On a Friday evening, late October 1981, I was sitting in a bar with my brothers and some lifelong friends. In one hand was a beer, and in the other was a cigar. We were celebrating the birth of my first-born son, Dan. Being with those guys made it even more special because they accepted me as I was, flaws and all. It multiplied my joy that evening. A celebration by myself would not have been the same.

September marked the 15th anniversary of my father’s passing. He and mom had been living in a retirement community for about two years. As you would expect, it hit mom the hardest. My brothers and I couldn’t fix the loss. What helped mom was the women in the community, many of them widows themselves, who visited her regularly, allowing her to cry, making certain she got to meals and activities. Their presence helped divide her sorrow.

My good friend Vern placed a high value on community, because he said it does two important things.

It Multiplies our Joys

It Divides our Sorrows

He was so right and these days I believe we need community even more in the workplace too. Great leaders create great workplace communities. You know what it feels like to be in a great one, the positive energy, great relationships, and engagement. You also know the difficulty when it’s lacking, where work is drudgery, there is no trust, and everyone is alone.

The world and especially the workplace is challenging these days. When things feel out of sorts and unsettled, we want to place blame somewhere. Trust me, working from home isn’t the cause, just as working in the office isn’t the solution.

If you want to create a great workplace community, accept that it comes through relationships with you (their leader) and among the team. I’ve found five key elements are essential in a great workplace community.

  1. Personal – Great relationships are personal, which start with knowing each other. That means not just knowing their name, but who they are, what’s important in their life, their family members, etc.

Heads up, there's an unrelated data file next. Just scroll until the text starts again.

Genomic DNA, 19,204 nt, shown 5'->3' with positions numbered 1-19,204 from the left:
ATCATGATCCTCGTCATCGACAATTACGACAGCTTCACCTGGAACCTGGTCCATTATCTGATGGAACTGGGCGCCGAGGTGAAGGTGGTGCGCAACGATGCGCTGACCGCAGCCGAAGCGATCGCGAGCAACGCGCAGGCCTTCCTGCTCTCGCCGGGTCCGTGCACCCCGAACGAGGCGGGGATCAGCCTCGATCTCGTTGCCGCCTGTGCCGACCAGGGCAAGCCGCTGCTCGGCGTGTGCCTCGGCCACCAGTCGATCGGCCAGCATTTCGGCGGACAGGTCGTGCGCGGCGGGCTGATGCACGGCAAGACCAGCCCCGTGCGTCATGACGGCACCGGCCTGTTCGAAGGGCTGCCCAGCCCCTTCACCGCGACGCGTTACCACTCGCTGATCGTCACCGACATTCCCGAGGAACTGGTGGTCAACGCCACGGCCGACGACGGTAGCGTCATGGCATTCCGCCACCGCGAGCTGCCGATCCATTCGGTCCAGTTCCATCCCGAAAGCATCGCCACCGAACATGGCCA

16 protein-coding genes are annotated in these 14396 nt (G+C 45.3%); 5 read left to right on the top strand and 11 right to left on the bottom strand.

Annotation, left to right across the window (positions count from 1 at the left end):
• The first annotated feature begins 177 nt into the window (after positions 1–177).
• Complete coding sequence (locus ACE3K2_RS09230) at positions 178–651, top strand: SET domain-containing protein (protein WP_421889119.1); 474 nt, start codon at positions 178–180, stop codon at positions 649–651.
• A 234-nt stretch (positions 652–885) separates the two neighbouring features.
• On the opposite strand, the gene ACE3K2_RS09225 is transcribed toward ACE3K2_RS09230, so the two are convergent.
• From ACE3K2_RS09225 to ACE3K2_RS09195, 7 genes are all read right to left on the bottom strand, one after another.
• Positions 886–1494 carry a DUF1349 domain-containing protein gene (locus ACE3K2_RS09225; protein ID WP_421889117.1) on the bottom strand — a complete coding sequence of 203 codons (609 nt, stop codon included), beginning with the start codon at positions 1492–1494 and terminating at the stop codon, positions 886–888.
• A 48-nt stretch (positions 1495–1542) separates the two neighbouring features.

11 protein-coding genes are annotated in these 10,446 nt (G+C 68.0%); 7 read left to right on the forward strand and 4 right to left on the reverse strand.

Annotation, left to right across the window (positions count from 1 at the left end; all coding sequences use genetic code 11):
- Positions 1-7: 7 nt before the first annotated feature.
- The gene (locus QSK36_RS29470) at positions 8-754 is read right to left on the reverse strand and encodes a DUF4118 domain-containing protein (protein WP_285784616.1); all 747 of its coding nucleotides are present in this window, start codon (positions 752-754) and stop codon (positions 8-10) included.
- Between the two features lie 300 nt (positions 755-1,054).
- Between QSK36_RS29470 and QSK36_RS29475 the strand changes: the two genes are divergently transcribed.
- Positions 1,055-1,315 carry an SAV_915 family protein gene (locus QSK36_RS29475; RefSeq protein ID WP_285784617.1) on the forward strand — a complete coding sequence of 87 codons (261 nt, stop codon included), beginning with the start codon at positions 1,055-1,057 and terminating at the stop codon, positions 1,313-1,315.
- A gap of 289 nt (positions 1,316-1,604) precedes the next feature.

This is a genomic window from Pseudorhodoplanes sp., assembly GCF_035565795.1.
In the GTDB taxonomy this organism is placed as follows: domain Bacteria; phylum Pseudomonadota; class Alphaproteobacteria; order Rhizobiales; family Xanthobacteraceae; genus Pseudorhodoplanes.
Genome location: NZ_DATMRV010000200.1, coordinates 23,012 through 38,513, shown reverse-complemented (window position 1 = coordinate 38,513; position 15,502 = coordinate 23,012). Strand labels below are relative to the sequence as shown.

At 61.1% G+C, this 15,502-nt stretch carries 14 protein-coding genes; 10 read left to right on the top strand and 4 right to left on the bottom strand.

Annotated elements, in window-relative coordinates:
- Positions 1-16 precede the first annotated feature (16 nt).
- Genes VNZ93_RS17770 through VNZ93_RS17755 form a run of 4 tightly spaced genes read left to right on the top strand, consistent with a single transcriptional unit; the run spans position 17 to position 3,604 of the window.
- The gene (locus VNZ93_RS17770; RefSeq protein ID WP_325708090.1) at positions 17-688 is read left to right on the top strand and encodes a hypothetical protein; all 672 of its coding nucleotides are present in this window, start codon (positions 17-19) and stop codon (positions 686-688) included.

2. Shared commitment – A team without a common purpose is a group of individuals. It must unite around something, e.g., service, quality, innovation, etc.
  3. Trust – When you trust, you believe their intentions are for good. It allows everyone to be honest about what is or isn’t working. It also allows you to share fears, concerns, hopes, and dreams.
  4. Listening – It’s the foundation of a relationship because it says, “you’re important to me.” Listening means making time to hear what someone has to say. If I have a relationship with you and trust you, I’ll share my joys and sorrows.
  5. Encouragement – Life is hard, work is hard. We need others to encourage us, to keep us going when things are tough. Encouragers lift us up, they are the “wind beneath our wings.” They help us soar when times are great and help us to fly again in times of disappointment.

Focus on developing these within your team. It’ll take time, but it’s worth it because when you have these, your team will help each other to multiply joys and divide sorrows, no one will want to leave, recruiting will be easier, and all while doing amazing work for your organization.

I will come down and speak with you there, and I will take some of the spirit I have given you and give it to them. Then they can help you bear the responsibility for these people, and you will not have to bear it alone. Numbers 11:17

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